If you do find yourself having a hard time winning a run, another thing that can help you are Aspects. These are extremely powerful buffs, with one being usable per run, but at the cost of not being able to do certain progression elements. The game has a difficulty system in the form of Boss Stem Cells. Beating the game on the current Stem Cell difficulty unlocks the next tier…Unless you have an Aspect equipped. Custom Runs are allowed, but not Aspects, so consider Aspects something to use for unlocking non difficulty related items or perks, but not something to rely on when you’re ready to make things tougher. But if you’re just trying to get some wins under your belt by learning the entirety of your run’s route, an Aspect is certainly something that can help with that while you experiment and try to find the ideal build for future runs. Thankfully achievements and unlocks are separate elements to Dead Cells for the most part, with a good chunk of the game’s content being unlockable even if you aren’t getting achievments. So Custom Run away!

And then there’s the music. I know I tend to praise soundtracks a lot, probably because I just enjoy a good soundtrack, but Dead Cells is absolutely up there. Its first level theme alone is a great tune that really gets your blood pumping whenever you start a new run. It’s something when you can not be entirely mad about losing a run, because you get to hear this song again: Courtesy of composer Yoann Laulan.

Video courtesy of Konstantinos Aravantinos on Youtube:

I can’t think of many Roguelites that have such a heart pumping, get you hyped for another feeling as this for their first level theme. The drumbeats, the chants, everything about this is just fantastic to listen to. And the entire soundtrack is this good, so yeah: You’ve got a treat for the ears coming each run. And it opens on a strong note that absolutely kept me wanting to play even when I was failing, because that first level song just gets me pumped to give it another go.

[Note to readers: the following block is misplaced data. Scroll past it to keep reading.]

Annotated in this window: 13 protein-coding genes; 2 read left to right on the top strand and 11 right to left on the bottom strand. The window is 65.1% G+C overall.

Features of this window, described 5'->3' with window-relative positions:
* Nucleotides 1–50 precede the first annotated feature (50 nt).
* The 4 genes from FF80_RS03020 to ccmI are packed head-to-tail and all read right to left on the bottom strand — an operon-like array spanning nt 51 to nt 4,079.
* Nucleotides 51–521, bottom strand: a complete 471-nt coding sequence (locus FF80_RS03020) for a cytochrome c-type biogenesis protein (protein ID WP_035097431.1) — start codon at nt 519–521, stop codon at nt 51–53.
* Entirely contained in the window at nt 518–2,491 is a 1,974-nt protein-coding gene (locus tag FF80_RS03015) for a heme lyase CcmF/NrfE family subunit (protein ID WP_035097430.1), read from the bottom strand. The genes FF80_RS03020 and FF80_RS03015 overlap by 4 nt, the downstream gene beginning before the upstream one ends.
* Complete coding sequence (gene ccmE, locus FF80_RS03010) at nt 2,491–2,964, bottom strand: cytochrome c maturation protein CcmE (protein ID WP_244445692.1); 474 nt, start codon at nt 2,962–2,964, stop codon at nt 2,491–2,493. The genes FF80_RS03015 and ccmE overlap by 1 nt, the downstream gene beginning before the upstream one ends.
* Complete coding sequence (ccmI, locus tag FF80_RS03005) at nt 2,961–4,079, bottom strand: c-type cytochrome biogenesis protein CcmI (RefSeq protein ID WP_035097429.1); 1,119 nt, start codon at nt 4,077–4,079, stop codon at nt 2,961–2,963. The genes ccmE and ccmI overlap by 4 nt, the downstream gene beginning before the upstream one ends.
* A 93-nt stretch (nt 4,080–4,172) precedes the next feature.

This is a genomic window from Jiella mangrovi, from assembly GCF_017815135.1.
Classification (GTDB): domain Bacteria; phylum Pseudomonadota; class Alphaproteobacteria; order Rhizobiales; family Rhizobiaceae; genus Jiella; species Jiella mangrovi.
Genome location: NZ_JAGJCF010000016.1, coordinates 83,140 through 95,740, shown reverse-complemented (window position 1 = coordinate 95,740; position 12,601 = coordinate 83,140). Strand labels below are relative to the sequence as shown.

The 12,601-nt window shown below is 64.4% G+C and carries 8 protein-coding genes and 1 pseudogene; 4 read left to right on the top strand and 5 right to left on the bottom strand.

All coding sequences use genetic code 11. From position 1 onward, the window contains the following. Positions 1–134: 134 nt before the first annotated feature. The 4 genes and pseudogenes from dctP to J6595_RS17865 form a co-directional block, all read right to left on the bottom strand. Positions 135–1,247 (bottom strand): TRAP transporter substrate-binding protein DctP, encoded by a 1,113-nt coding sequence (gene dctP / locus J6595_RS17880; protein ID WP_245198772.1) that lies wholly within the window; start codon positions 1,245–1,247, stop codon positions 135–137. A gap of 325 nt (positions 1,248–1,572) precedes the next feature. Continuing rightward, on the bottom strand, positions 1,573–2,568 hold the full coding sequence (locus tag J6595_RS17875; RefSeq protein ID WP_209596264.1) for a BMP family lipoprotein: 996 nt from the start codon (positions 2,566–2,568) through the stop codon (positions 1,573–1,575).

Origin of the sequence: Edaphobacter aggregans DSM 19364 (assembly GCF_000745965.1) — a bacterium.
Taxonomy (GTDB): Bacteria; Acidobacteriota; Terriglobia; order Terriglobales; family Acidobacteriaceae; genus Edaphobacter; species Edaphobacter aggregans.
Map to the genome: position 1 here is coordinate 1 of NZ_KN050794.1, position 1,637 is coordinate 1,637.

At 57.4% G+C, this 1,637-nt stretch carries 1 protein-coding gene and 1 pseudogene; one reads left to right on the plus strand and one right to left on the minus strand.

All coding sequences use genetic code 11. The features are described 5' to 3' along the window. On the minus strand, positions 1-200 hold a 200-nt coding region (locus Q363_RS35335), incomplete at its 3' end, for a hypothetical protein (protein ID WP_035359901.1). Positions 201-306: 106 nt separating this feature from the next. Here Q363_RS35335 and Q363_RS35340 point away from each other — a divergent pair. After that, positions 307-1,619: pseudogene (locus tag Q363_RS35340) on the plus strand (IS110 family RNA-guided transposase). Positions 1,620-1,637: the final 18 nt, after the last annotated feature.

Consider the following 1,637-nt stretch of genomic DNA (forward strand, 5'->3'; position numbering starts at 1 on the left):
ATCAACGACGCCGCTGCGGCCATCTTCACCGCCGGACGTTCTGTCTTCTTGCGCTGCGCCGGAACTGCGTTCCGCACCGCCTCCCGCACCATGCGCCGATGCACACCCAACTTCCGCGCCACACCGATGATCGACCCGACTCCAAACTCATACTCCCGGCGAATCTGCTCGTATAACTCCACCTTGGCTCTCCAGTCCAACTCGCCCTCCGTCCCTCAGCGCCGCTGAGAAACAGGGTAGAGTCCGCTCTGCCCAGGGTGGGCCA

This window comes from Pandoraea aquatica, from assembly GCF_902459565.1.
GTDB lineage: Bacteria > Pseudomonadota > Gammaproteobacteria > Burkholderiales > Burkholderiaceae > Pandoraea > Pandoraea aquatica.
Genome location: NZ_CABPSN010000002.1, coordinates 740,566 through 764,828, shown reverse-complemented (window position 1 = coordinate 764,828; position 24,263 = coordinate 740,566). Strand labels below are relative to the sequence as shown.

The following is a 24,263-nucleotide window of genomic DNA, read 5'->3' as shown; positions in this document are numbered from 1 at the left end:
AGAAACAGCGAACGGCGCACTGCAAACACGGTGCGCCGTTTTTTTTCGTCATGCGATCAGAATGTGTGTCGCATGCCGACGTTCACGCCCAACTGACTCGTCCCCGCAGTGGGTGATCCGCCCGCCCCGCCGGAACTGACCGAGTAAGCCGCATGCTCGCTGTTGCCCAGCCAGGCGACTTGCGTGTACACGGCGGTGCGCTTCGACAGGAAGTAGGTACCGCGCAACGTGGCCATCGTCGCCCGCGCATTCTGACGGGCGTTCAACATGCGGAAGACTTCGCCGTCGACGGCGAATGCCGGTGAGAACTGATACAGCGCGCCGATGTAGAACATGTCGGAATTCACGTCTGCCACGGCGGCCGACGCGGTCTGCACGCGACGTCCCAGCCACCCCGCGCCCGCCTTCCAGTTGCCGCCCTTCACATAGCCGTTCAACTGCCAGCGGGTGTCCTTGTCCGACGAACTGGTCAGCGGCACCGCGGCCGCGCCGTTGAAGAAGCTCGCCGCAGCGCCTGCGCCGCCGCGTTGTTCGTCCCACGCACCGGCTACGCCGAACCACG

It’s hard not to love Dead Cells at the end of the day. It’s had a lot of work put into it by talented folks who took feedback seriously and used it to tune and improve an already solid game experience. Its variety of builds and the ease of trying them via Custom Mode is something I wish more roguelites offered, because nothing sucks like losing with a great build and wondering what you could have done with it. Fast, fun combat plus the amount of customization at your disposal (but not required by any means, you can always play by standard rules!) makes this a roguelite I’d argue anyone can enjoy regardless of skill level, though some amount of skill and improvement will be needed as you play for sure.

You definitely can’t go wrong at its base asking price, and if you enjoy it? Yes, the DLCs are absolute worth it, with each adding new areas, bosses, and loot to play with, adding even more variety to an already varied game. So if you want some fun, fast, satisfying combat with branching paths and ever changing items that keep each run feeling fresh? Go get Dead Cells already.

Leave a Reply

This site uses Akismet to reduce spam. Learn how your comment data is processed.